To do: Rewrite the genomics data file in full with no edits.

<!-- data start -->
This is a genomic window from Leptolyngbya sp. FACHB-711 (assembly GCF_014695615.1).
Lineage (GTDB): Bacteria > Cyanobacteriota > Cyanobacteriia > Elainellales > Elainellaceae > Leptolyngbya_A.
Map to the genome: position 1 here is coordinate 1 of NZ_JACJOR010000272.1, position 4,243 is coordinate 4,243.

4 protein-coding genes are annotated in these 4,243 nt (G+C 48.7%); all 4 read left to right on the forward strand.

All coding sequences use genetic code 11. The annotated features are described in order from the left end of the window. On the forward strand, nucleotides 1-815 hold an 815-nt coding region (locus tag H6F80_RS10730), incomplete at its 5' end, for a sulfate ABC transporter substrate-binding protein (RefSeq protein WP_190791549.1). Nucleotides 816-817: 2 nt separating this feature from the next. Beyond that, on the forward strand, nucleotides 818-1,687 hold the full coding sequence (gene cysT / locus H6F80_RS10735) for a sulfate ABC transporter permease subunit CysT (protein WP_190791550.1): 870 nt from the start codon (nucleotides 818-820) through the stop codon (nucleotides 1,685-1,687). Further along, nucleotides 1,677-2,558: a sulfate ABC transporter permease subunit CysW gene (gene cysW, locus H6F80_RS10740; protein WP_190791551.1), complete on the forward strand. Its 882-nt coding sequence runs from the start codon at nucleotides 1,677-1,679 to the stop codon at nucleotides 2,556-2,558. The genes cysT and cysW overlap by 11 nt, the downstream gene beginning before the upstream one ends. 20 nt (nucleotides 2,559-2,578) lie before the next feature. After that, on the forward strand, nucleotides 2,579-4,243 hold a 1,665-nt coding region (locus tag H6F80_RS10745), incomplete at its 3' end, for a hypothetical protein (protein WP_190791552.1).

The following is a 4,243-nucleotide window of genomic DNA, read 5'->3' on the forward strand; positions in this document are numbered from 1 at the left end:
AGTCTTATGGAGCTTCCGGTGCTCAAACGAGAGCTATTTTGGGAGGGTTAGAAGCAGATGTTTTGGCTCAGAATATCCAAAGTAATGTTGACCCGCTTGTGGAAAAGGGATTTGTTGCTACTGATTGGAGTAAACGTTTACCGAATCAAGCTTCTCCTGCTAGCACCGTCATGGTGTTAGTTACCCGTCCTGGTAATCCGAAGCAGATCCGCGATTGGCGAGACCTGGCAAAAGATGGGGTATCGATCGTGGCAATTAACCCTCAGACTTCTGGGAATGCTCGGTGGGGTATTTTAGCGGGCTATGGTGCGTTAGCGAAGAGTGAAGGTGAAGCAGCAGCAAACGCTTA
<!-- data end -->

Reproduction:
This is a genomic window from Leptolyngbya sp. FACHB-711 (assembly GCF_014695615.1).
Lineage (GTDB): Bacteria > Cyanobacteriota > Cyanobacteriia > Elainellales > Elainellaceae > Leptolyngbya_A.
Map to the genome: position 1 here is coordinate 1 of NZ_JACJOR010000272.1, position 4,243 is coordinate 4,243.

4 protein-coding genes are annotated in these 4,243 nt (G+C 48.7%); all 4 read left to right on the forward strand.

All coding sequences use genetic code 11. The annotated features are described in order from the left end of the window. On the forward strand, nucleotides 1-815 hold an 815-nt coding region (locus tag H6F80_RS10730), incomplete at its 5' end, for a sulfate ABC transporter substrate-binding protein (RefSeq protein WP_190791549.1). Nucleotides 816-817: 2 nt separating this feature from the next. Beyond that, on the forward strand, nucleotides 818-1,687 hold the full coding sequence (gene cysT / locus H6F80_RS10735) for a sulfate ABC transporter permease subunit CysT (protein WP_190791550.1): 870 nt from the start codon (nucleotides 818-820) through the stop codon (nucleotides 1,685-1,687). Further along, nucleotides 1,677-2,558: a sulfate ABC transporter permease subunit CysW gene (gene cysW, locus H6F80_RS10740; protein WP_190791551.1), complete on the forward strand. Its 882-nt coding sequence runs from the start codon at nucleotides 1,677-1,679 to the stop codon at nucleotides 2,556-2,558. The genes cysT and cysW overlap by 11 nt, the downstream gene beginning before the upstream one ends. 20 nt (nucleotides 2,559-2,578) lie before the next feature. After that, on the forward strand, nucleotides 2,579-4,243 hold a 1,665-nt coding region (locus tag H6F80_RS10745), incomplete at its 3' end, for a hypothetical protein (protein WP_190791552.1).

The following is a 4,243-nucleotide window of genomic DNA, read 5'->3' on the forward strand; positions in this document are numbered from 1 at the left end:
AGTCTTATGGAGCTTCCGGTGCTCAAACGAGAGCTATTTTGGGAGGGTTAGAAGCAGATGTTTTGGCTCAGAATATCCAAAGTAATGTTGACCCGCTTGTGGAAAAGGGATTTGTTGCTACTGATTGGAGTAAACGTTTACCGAATCAAGCTTCTCCTGCTAGCACCGTCATGGTGTTAGTTACCCGTCCTGGTAATCCGAAGCAGATCCGCGATTGGCGAGACCTGGCAAAAGATGGGGTATCGATCGTGGCAATTAACCCTCAGACTTCTGGGAATGCTCGGTGGGGTATTTTAGCGGGCTATGGTGCGTTAGCGAAGAGTGAAGGTGAAGCAGCAGCAAACGCTTA